IDEAS home Printed from https://ideas.repec.org/p/hal/journl/halshs-00754065.html
   My bibliography  Save this paper

How to regulate heterogeneous hospitals

Author

Listed:
  • Carine Milcent

    (PJSE - Paris-Jourdan Sciences Economiques - ENS Paris - École normale supérieure - Paris - EHESS - École des hautes études en sciences sociales - ENPC - École des Ponts ParisTech - CNRS - Centre National de la Recherche Scientifique, Institute of Health Economics and Management - Institute of Health Economics and Management)

  • Brigitte Dormont

    (Institute of Health Economics and Management - Institute of Health Economics and Management, THEMA - Théorie économique, modélisation et applications - UCP - Université de Cergy Pontoise - CNRS - Centre National de la Recherche Scientifique, UP2 - Université Panthéon-Assas - M.E.N.E.S.R. - Ministère de l'Éducation nationale, de l’Enseignement supérieur et de la Recherche)

Abstract

In many areas of health care financing, there is controversy over the sources of cost variability and about the respective roles of inefficiency versus legitimate heterogeneity. This paper proposes a payment system that creates incentives to increase hospital efficiency when hospitals are heterogeneous, without reducing the quality of care. We consider an extension of Shleifer's yardstick competition model and apply an econometric approach to identify and evaluate observable and unobservable sources of cost heterogeneity. Moral hazard can be seen as the result of two components: long-term moral hazard (hospital management can be permanently inefficient) and transitory moral hazard. The latter is linked to the manager's transitory cost-reducing effort. For instance, he or she can be more or less rigorous each year when bargaining prices for supplies delivered to the hospital by outside firms. The use of a three-dimensional nested database makes it possible to identify transitory moral hazard and to estimate its effect on hospital cost variability. Econometric estimates are performed on a sample of 7,314 stays for acute myocardial infarction observed in 36 French public hospitals over the period 1994-1997. We obtain two alternative payment systems. The first takes all unobservable hospital heterogeneity into account, provided that it is time invariant, whereas the second ignores unobservable heterogeneity. Simulations show that substantial budget savings--at least 20%--can be expected from the implementation of such payment rules. The first method of payment has the great advantage of reimbursing high-quality care. It leads to substantial potential savings because it provides incentives to reduce costs linked to transitory moral hazard, whose influence on cost variability is far from negligible. This payment rule could be extended to other areas of health care financing, such as Adjusted Average Per Capita Cost to calculate Medicare Managed Care reimbursements in the United States.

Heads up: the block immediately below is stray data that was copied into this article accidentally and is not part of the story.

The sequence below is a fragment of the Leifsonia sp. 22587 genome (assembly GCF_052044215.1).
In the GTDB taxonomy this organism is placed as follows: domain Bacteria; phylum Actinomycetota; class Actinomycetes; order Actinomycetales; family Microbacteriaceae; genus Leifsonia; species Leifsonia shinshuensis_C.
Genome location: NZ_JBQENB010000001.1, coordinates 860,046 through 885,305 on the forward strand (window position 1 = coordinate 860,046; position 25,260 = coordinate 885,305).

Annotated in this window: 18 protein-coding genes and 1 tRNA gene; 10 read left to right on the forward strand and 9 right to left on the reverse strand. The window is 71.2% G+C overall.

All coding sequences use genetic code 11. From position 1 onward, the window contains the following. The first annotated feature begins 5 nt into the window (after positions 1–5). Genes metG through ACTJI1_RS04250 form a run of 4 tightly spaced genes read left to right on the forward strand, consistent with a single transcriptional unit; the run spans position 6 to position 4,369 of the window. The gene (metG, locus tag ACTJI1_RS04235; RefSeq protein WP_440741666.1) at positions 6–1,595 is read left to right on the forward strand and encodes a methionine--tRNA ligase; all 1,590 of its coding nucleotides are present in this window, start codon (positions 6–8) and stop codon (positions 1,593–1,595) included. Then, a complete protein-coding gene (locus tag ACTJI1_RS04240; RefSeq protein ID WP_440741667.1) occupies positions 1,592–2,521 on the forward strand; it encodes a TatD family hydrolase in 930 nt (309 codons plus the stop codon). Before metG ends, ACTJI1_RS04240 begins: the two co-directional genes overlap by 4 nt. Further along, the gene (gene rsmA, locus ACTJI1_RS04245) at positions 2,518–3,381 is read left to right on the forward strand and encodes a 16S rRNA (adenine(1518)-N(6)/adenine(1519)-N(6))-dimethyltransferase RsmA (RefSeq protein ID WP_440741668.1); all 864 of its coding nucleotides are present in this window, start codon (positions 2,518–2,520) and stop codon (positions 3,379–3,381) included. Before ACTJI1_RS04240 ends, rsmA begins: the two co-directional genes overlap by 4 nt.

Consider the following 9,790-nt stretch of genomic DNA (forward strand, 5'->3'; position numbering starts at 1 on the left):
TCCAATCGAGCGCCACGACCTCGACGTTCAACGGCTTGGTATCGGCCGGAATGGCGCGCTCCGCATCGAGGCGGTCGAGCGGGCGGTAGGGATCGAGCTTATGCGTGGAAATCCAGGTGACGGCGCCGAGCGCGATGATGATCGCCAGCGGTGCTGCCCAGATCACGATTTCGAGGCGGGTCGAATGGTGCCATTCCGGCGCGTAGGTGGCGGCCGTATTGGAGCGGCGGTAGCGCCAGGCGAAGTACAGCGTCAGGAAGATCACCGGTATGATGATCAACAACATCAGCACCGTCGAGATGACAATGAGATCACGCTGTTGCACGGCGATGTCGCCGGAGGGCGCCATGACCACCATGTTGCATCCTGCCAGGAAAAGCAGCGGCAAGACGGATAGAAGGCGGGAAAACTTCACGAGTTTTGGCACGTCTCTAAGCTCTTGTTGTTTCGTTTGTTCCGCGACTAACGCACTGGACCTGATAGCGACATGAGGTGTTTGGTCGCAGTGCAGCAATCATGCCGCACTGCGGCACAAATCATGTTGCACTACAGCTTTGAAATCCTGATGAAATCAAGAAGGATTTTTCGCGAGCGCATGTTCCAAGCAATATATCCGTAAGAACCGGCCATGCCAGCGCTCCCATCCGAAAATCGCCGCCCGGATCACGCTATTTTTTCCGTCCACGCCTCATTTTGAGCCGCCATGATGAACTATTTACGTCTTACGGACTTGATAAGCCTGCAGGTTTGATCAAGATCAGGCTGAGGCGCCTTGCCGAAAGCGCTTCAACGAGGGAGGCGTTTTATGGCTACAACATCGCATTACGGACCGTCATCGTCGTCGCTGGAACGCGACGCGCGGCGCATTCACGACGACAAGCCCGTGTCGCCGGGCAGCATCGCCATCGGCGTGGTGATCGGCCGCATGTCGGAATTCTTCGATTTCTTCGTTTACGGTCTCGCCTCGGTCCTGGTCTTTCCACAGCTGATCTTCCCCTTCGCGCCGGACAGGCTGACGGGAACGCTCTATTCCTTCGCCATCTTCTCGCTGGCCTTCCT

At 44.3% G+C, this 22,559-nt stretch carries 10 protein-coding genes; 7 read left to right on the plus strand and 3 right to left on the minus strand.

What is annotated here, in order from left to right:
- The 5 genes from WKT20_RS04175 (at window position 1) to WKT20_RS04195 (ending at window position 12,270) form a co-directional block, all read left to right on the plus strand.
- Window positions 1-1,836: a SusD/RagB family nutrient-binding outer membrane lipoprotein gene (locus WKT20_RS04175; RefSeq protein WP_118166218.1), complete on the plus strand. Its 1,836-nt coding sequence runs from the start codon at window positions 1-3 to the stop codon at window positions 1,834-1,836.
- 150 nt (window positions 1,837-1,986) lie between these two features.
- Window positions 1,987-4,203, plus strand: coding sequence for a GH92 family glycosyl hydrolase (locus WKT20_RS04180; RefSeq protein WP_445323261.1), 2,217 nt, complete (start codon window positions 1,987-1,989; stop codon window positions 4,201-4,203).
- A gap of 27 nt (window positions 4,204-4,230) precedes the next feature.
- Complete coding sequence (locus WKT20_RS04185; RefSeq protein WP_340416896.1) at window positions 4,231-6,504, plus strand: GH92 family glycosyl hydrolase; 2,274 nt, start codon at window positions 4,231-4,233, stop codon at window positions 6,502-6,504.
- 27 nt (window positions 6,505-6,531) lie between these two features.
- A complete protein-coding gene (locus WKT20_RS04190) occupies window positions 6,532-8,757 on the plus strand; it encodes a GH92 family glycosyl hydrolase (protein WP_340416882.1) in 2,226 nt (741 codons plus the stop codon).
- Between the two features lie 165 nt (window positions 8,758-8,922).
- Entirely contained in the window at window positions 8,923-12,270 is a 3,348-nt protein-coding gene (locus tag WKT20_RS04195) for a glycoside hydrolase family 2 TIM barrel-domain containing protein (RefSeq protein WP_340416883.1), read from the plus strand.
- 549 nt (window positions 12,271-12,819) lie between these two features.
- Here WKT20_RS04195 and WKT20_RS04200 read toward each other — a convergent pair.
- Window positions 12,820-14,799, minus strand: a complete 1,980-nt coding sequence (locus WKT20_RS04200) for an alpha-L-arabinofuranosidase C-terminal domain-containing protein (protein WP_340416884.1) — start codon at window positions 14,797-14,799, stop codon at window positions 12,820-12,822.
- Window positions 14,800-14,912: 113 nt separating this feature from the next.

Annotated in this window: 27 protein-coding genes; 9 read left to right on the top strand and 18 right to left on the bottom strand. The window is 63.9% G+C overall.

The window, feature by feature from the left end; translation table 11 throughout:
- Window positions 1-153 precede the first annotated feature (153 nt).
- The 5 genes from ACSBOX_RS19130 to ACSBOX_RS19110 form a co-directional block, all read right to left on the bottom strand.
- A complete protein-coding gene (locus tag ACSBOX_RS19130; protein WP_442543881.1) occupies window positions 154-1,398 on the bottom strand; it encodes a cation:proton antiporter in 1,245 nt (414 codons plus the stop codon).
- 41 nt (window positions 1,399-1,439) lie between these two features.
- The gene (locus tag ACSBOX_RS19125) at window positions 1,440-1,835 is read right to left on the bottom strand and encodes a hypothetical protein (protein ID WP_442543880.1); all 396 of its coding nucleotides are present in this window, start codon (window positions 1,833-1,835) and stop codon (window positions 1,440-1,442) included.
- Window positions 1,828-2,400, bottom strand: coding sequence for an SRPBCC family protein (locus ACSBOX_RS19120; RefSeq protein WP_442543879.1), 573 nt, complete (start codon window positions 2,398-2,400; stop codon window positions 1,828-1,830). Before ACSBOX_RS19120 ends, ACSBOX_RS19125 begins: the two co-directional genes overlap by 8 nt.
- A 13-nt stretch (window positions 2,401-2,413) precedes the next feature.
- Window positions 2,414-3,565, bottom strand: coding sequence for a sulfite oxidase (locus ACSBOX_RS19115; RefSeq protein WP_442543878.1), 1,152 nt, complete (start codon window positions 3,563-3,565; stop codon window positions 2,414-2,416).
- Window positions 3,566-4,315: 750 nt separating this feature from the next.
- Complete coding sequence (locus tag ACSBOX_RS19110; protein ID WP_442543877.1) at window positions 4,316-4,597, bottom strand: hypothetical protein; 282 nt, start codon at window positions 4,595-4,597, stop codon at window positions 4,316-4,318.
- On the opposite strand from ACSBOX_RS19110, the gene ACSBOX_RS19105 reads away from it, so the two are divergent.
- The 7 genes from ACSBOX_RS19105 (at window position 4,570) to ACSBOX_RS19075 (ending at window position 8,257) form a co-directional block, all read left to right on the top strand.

Suggested Citation

  • Carine Milcent & Brigitte Dormont, 2005. "How to regulate heterogeneous hospitals," Post-Print halshs-00754065, HAL.
  • Handle: RePEc:hal:journl:halshs-00754065
    DOI: 10.1111/j.1530-9134.2005.00075.x
    Note: View the original document on HAL open archive server: https://hal-pjse.archives-ouvertes.fr/halshs-00754065
    as

    Download full text from publisher